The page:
A lackluster U.S. economy is creating a positive environment for gold, according to Michael Fowler, senior mining analyst with Loewen, Ondaatje, McCutcheon Ltd. By calculating ounces-in-the-ground values and assessing for risk, Fowler has concluded that the junior/midtier sector offers the best growth potential. He expects to see companies of all sizes try and control costs instead of looking for mergers and acquisitions to add value. Read on in this Gold Report interview for Fowler's take on companies that he believes fit the bill.
The Gold Report: Michael, in August you said $2,000/ounce (oz) gold would push up equity prices in 2013. Are you still of that mindset?
Michael Fowler: Yes, although it has taken longer than I expected. The U.S. dollar price of gold was up 6.2% in 2012, but the real increases in the gold price took place in other currencies. For example, in 2012 gold was up about 15% in the euro. The strengthening U.S. economy has been a headwind to gold. I remain bullish on gold and am keeping my $2,000/oz average for 2013.
TGR: A $1,675/oz gold price would require an increase of almost 20% to reach $2,000/oz. Will it require a downturn in the U.S. economy to accomplish that?
MF: To some degree, I hope the U.S. economy will not speed up because that would be a major risk to my analysis. The U.S. economy is relatively lackluster. We think the Fed will continue with quantitative easing and increasing the money supply. Interest rates will continue to be low. All of that creates a very positive environment for gold.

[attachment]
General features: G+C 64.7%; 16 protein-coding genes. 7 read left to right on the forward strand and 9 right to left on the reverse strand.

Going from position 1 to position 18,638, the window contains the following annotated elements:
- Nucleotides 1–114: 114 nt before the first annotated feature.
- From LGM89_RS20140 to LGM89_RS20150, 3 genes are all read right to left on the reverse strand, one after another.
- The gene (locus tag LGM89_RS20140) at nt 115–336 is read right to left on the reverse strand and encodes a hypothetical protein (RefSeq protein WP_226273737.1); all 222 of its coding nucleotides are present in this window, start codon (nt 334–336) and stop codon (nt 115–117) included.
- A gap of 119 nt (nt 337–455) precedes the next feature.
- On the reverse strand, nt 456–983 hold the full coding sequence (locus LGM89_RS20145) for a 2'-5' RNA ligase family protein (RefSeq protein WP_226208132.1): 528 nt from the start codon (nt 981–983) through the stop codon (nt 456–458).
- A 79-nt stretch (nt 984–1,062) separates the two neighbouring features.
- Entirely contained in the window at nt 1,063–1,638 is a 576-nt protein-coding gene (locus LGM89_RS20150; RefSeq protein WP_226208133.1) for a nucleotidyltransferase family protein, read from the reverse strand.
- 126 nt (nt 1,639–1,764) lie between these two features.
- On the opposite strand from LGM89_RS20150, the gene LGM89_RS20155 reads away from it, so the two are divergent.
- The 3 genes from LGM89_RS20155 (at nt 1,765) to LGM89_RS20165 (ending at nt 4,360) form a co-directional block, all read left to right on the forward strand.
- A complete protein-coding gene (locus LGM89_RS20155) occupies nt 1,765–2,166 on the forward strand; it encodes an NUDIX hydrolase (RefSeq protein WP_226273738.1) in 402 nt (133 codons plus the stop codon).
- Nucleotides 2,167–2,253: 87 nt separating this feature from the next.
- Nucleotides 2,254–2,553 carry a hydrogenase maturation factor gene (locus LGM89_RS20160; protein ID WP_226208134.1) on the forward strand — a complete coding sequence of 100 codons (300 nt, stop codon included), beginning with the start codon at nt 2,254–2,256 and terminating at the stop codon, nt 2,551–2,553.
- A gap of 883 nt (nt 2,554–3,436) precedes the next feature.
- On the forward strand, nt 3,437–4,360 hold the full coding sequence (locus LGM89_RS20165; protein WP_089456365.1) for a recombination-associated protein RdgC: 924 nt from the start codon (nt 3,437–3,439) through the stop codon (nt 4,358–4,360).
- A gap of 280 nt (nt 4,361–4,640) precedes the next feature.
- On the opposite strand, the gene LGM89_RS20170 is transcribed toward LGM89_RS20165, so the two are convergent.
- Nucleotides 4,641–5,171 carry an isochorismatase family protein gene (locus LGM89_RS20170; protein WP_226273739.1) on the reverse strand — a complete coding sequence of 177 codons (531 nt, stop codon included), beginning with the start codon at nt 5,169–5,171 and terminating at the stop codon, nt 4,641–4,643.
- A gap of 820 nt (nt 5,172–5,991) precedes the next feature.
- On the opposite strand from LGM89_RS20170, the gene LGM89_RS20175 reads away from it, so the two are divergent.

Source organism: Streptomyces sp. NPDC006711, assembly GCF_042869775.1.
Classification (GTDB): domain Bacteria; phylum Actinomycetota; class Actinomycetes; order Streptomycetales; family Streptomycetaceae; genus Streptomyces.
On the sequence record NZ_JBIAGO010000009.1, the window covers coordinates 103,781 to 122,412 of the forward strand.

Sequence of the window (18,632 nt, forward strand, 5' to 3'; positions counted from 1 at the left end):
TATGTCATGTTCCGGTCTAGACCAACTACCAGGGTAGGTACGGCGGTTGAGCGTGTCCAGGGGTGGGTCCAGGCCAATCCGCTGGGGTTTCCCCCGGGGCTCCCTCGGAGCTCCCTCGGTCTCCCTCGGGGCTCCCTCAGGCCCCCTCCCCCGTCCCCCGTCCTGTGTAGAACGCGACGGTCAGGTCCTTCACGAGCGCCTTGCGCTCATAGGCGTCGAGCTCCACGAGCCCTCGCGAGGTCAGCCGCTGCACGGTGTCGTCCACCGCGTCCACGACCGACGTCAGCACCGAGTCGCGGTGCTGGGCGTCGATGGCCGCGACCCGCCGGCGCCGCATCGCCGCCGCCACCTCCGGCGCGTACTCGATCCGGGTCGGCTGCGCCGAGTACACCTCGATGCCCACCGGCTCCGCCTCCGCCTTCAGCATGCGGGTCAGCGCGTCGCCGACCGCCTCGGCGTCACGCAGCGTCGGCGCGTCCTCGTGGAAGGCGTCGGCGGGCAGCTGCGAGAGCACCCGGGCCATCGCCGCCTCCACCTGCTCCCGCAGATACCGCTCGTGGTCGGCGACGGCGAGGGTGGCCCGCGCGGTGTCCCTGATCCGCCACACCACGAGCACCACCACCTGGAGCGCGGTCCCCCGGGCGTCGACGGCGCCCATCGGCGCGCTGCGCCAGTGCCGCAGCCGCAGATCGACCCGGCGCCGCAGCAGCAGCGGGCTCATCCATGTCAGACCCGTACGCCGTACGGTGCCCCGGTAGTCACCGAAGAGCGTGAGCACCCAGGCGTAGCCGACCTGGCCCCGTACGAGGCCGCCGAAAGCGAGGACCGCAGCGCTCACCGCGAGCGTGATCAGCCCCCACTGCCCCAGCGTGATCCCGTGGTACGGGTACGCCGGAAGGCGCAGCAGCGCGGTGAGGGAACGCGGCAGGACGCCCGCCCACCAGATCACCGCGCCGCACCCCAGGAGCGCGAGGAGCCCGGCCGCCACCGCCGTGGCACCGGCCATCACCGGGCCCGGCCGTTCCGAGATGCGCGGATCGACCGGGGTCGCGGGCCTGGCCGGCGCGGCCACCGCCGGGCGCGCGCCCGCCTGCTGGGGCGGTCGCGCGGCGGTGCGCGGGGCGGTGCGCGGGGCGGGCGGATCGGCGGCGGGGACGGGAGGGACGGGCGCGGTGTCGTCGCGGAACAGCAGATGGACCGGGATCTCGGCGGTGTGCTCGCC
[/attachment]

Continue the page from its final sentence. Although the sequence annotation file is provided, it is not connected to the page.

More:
The risk factor here is that if the U.S. economy does speed up and outperforms expectations, it will create a renewed headwind for gold. However, that is not my scenario right now. I think the U.S. economy will move along at 1–2% growth rate per annum, basically static.
I expect more quantitative easing around the world will cause gold to rise. Japan, for example, is intent on devaluing its currency. In Washington, D.C., the recurring debt ceiling debate may be a potential flashpoint. Potential downgrades by the rating agencies and the Federal Reserve continuing to buy up bonds are other factors.
TGR: Tom Albanese, CEO of Rio Tinto Plc (RIO:NYSE; RIO:ASX; RIO:LSE; RTPPF:OTCPK), was sacked in mid-January due to a $14 billion (B) write-down on assets, mostly owing to overpaying and takeovers. Similar firings have happened in the gold space. Do these dismissals signal a changing mindset toward merger and acquisition (M&A) activity among the largest players?
MF: Yes, I think so. I am not predicting numerous M&As, although I would suggest that this is a good time to acquire.
The CEOs you mentioned made acquisitions at the top of the market. Major strategic mergers are, in my opinion, value destructing. I do not think we will see another Rio Tinto-Alcan merger or takeover in this environment.
TGR: You cover Aurizon and know its assets well. What do you think of the Alamos offer; is it fair value?
MF: No, I do not think it is fair value. I also am surprised at the move by Alamos because there are no synergies here. Alamos' assets are in Mexico and Turkey. The company has nothing in Canada, so there are no synergies with Aurizon, whose mines and projects are in Québec.
As far as valuation, over the last three years Aurizon's stock has traded mostly over $4.65/share. Alamos' bid is too low. Alamos will have to bid over $5/share. Before the offer was made, my target price on Aurizon was $5.90/share.
Having said that, kudos to Alamos for picking a time when Aurizon is fairly weak in terms of its production in Q4/12, spilling over into Q1/13.